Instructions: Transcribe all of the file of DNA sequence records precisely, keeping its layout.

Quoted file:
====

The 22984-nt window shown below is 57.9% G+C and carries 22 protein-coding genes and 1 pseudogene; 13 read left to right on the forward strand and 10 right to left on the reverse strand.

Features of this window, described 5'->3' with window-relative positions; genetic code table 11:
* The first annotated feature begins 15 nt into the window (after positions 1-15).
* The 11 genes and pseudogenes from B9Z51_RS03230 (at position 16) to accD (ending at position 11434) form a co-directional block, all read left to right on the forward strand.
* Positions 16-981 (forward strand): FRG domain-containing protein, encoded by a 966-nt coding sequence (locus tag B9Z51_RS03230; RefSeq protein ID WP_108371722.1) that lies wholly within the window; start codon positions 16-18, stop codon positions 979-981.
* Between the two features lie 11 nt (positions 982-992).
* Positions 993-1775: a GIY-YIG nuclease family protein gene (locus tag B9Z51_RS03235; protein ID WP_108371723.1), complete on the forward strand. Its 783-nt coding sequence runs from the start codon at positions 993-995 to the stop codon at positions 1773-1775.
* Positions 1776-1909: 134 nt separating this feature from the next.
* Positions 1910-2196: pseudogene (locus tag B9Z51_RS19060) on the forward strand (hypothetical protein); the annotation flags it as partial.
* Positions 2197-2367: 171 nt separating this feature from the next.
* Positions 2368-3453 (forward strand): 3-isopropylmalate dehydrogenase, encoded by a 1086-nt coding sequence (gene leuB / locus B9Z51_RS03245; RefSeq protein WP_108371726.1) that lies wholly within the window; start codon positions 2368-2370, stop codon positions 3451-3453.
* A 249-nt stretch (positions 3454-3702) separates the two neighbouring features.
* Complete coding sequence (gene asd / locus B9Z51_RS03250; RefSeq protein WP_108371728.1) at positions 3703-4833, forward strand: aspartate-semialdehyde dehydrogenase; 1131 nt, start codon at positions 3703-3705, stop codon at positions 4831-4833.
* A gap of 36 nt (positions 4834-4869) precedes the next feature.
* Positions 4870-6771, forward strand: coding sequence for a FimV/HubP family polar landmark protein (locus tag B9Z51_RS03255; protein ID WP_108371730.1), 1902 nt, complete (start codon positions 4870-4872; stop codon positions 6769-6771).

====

The 22984-nt window shown below is 57.9% G+C and carries 22 protein-coding genes and 1 pseudogene; 13 read left to right on the forward strand and 10 right to left on the reverse strand.

Features of this window, described 5'->3' with window-relative positions; genetic code table 11:
* The first annotated feature begins 15 nt into the window (after positions 1-15).
* The 11 genes and pseudogenes from B9Z51_RS03230 (at position 16) to accD (ending at position 11434) form a co-directional block, all read left to right on the forward strand.
* Positions 16-981 (forward strand): FRG domain-containing protein, encoded by a 966-nt coding sequence (locus tag B9Z51_RS03230; RefSeq protein ID WP_108371722.1) that lies wholly within the window; start codon positions 16-18, stop codon positions 979-981.
* Between the two features lie 11 nt (positions 982-992).
* Positions 993-1775: a GIY-YIG nuclease family protein gene (locus tag B9Z51_RS03235; protein ID WP_108371723.1), complete on the forward strand. Its 783-nt coding sequence runs from the start codon at positions 993-995 to the stop codon at positions 1773-1775.
* Positions 1776-1909: 134 nt separating this feature from the next.
* Positions 1910-2196: pseudogene (locus tag B9Z51_RS19060) on the forward strand (hypothetical protein); the annotation flags it as partial.
* Positions 2197-2367: 171 nt separating this feature from the next.
* Positions 2368-3453 (forward strand): 3-isopropylmalate dehydrogenase, encoded by a 1086-nt coding sequence (gene leuB / locus B9Z51_RS03245; RefSeq protein WP_108371726.1) that lies wholly within the window; start codon positions 2368-2370, stop codon positions 3451-3453.
* A 249-nt stretch (positions 3454-3702) separates the two neighbouring features.
* Complete coding sequence (gene asd / locus B9Z51_RS03250; RefSeq protein WP_108371728.1) at positions 3703-4833, forward strand: aspartate-semialdehyde dehydrogenase; 1131 nt, start codon at positions 3703-3705, stop codon at positions 4831-4833.
* A gap of 36 nt (positions 4834-4869) precedes the next feature.
* Positions 4870-6771, forward strand: coding sequence for a FimV/HubP family polar landmark protein (locus tag B9Z51_RS03255; protein ID WP_108371730.1), 1902 nt, complete (start codon positions 4870-4872; stop codon positions 6769-6771).